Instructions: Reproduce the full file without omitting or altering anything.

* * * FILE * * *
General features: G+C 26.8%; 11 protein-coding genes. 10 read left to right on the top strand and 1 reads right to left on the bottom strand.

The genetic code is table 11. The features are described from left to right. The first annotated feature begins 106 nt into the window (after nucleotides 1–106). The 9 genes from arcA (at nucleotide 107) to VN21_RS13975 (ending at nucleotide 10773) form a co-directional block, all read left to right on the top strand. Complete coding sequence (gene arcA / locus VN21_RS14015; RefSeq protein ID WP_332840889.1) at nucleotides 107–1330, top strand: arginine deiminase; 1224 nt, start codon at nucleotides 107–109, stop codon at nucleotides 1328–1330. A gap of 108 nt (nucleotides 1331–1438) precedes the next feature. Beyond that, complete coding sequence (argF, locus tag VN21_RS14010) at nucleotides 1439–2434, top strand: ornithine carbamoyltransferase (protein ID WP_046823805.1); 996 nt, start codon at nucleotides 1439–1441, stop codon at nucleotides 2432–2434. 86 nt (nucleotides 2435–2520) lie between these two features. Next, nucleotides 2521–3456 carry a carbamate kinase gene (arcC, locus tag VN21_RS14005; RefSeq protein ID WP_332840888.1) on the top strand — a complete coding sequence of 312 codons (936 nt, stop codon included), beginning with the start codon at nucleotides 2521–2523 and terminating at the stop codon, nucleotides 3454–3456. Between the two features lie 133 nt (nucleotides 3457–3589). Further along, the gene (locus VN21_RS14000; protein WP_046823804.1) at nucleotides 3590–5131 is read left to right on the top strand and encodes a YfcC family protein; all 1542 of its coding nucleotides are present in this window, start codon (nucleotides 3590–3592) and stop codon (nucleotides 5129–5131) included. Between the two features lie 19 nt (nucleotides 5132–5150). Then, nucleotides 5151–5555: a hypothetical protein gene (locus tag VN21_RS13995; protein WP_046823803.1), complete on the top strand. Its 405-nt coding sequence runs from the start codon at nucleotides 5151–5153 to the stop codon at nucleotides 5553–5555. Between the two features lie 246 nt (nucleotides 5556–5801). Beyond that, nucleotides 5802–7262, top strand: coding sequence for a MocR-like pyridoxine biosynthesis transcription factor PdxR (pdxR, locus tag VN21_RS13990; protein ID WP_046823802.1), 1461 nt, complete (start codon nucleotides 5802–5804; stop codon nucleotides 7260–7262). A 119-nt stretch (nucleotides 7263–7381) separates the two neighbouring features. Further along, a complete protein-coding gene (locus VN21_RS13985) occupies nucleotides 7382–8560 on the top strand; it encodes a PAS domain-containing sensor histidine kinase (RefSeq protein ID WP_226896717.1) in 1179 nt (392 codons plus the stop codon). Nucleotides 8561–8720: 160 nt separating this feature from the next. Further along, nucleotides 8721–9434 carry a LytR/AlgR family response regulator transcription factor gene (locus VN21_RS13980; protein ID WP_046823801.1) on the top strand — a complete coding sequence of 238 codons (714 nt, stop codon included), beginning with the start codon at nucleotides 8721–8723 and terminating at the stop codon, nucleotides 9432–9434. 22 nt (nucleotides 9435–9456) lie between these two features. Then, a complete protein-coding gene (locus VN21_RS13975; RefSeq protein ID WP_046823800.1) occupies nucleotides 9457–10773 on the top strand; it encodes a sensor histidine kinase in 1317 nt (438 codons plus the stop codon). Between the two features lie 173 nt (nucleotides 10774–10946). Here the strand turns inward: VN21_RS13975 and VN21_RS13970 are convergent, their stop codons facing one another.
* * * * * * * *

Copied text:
General features: G+C 26.8%; 11 protein-coding genes. 10 read left to right on the top strand and 1 reads right to left on the bottom strand.

The genetic code is table 11. The features are described from left to right. The first annotated feature begins 106 nt into the window (after nucleotides 1–106). The 9 genes from arcA (at nucleotide 107) to VN21_RS13975 (ending at nucleotide 10773) form a co-directional block, all read left to right on the top strand. Complete coding sequence (gene arcA / locus VN21_RS14015; RefSeq protein ID WP_332840889.1) at nucleotides 107–1330, top strand: arginine deiminase; 1224 nt, start codon at nucleotides 107–109, stop codon at nucleotides 1328–1330. A gap of 108 nt (nucleotides 1331–1438) precedes the next feature. Beyond that, complete coding sequence (argF, locus tag VN21_RS14010) at nucleotides 1439–2434, top strand: ornithine carbamoyltransferase (protein ID WP_046823805.1); 996 nt, start codon at nucleotides 1439–1441, stop codon at nucleotides 2432–2434. 86 nt (nucleotides 2435–2520) lie between these two features. Next, nucleotides 2521–3456 carry a carbamate kinase gene (arcC, locus tag VN21_RS14005; RefSeq protein ID WP_332840888.1) on the top strand — a complete coding sequence of 312 codons (936 nt, stop codon included), beginning with the start codon at nucleotides 2521–2523 and terminating at the stop codon, nucleotides 3454–3456. Between the two features lie 133 nt (nucleotides 3457–3589). Further along, the gene (locus VN21_RS14000; protein WP_046823804.1) at nucleotides 3590–5131 is read left to right on the top strand and encodes a YfcC family protein; all 1542 of its coding nucleotides are present in this window, start codon (nucleotides 3590–3592) and stop codon (nucleotides 5129–5131) included. Between the two features lie 19 nt (nucleotides 5132–5150). Then, nucleotides 5151–5555: a hypothetical protein gene (locus tag VN21_RS13995; protein WP_046823803.1), complete on the top strand. Its 405-nt coding sequence runs from the start codon at nucleotides 5151–5153 to the stop codon at nucleotides 5553–5555. Between the two features lie 246 nt (nucleotides 5556–5801). Beyond that, nucleotides 5802–7262, top strand: coding sequence for a MocR-like pyridoxine biosynthesis transcription factor PdxR (pdxR, locus tag VN21_RS13990; protein ID WP_046823802.1), 1461 nt, complete (start codon nucleotides 5802–5804; stop codon nucleotides 7260–7262). A 119-nt stretch (nucleotides 7263–7381) separates the two neighbouring features. Further along, a complete protein-coding gene (locus VN21_RS13985) occupies nucleotides 7382–8560 on the top strand; it encodes a PAS domain-containing sensor histidine kinase (RefSeq protein ID WP_226896717.1) in 1179 nt (392 codons plus the stop codon). Nucleotides 8561–8720: 160 nt separating this feature from the next. Further along, nucleotides 8721–9434 carry a LytR/AlgR family response regulator transcription factor gene (locus VN21_RS13980; protein ID WP_046823801.1) on the top strand — a complete coding sequence of 238 codons (714 nt, stop codon included), beginning with the start codon at nucleotides 8721–8723 and terminating at the stop codon, nucleotides 9432–9434. 22 nt (nucleotides 9435–9456) lie between these two features. Then, a complete protein-coding gene (locus VN21_RS13975; RefSeq protein ID WP_046823800.1) occupies nucleotides 9457–10773 on the top strand; it encodes a sensor histidine kinase in 1317 nt (438 codons plus the stop codon). Between the two features lie 173 nt (nucleotides 10774–10946). Here the strand turns inward: VN21_RS13975 and VN21_RS13970 are convergent, their stop codons facing one another.